Summary: Lady Mary Wortley Montagu narrates this graphic history of vaccines from the early 18th century. After losing a brother to smallpox and becoming scarred by the disease herself, she was determined to protect her children from it. Living in the Ottoman Empire with her family, she heard of a procedure that involved introducing some matter from a pox sore into a cut on a person’s arm. She decided to have the procedure done on her son, and when she returned to England, on her daughter. Princess Caroline, future Queen of England, got wind of this, and began her own series of experiments which eventually popularized the procedure in Great Britain. From there, Lady Montagu continues the story of vaccines against various diseases: measles, mumps, polio, and, of course Covid. The narrative ends in November of 2020 as Covid vaccines are being developed and tested: “The world holds its breath…and hopes.” Includes a timeline; additional information on Mary Wortley Montagu; a lengthy bibliography; an author’s note; and an index. 144 pages; grades 3-7.
Pros: I looked for an interview of Don Brown to see if he began work on this book before or after Covid, but couldn’t find one. Either way, this book could hardly be more timely. It does a great job of explaining the science in an understandable way, coming down firmly on the side of vaccination while acknowledging those who fear it with a certain degree of sympathy. (Although I did love page 67 showing 19th-century British anti-vaxers saying things like, “I heard the doctors are wrong!” and “I don’t like the government telling me what to do!”). The back matter makes this an excellent research tool.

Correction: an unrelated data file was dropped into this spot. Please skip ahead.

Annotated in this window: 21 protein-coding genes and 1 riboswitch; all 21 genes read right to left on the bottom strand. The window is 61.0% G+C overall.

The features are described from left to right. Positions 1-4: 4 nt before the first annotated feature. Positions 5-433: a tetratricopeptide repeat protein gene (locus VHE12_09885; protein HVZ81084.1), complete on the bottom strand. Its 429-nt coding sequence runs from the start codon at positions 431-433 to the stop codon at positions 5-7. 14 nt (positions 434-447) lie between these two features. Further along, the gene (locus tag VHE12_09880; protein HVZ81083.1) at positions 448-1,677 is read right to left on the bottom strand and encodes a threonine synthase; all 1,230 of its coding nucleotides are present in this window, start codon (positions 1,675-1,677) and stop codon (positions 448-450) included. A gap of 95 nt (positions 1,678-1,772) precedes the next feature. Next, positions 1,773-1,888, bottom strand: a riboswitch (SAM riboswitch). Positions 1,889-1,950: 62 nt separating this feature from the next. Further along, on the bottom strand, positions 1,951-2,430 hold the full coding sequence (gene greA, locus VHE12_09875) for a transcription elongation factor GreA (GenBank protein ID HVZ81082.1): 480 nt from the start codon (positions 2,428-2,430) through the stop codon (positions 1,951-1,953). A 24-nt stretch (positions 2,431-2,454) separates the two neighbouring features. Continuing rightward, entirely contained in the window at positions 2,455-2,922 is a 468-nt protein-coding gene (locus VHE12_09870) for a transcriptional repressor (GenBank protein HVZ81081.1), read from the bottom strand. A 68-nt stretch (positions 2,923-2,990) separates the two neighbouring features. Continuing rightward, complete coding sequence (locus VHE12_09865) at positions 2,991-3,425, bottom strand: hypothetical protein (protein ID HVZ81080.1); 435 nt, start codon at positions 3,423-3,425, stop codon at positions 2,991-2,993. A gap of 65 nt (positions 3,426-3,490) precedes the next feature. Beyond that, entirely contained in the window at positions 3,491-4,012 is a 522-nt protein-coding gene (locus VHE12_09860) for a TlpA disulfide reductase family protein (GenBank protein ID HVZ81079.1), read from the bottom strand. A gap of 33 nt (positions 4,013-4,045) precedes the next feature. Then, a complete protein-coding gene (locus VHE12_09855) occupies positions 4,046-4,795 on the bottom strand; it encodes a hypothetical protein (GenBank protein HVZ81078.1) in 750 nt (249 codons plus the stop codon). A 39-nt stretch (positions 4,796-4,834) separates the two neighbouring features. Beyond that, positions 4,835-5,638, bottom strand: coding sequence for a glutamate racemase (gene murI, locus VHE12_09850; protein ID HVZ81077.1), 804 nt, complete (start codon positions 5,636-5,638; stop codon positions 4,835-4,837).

Cons: This book is billed as #3 of 3 in the Big Ideas That Changed the World series. I do hope that doesn’t mean it’s the last one.
Summary: Divided into three sections–human body, animal kingdom, and earth and science–this book investigates life on earth through comic book-style stories about a day in the life of various things. From the profound (brain, blue whale, moon) to the profane (fart, pimple, dung beetle), these stories will educate and entertain many different types of kids. Includes a glossary. 128 pages; grades 2-6.
Pros: Both the format and the wide range of topics make this a very appealing book that is perfect for browsing.
Cons: There’s a little information on a lot of topics, so probably not the best for research.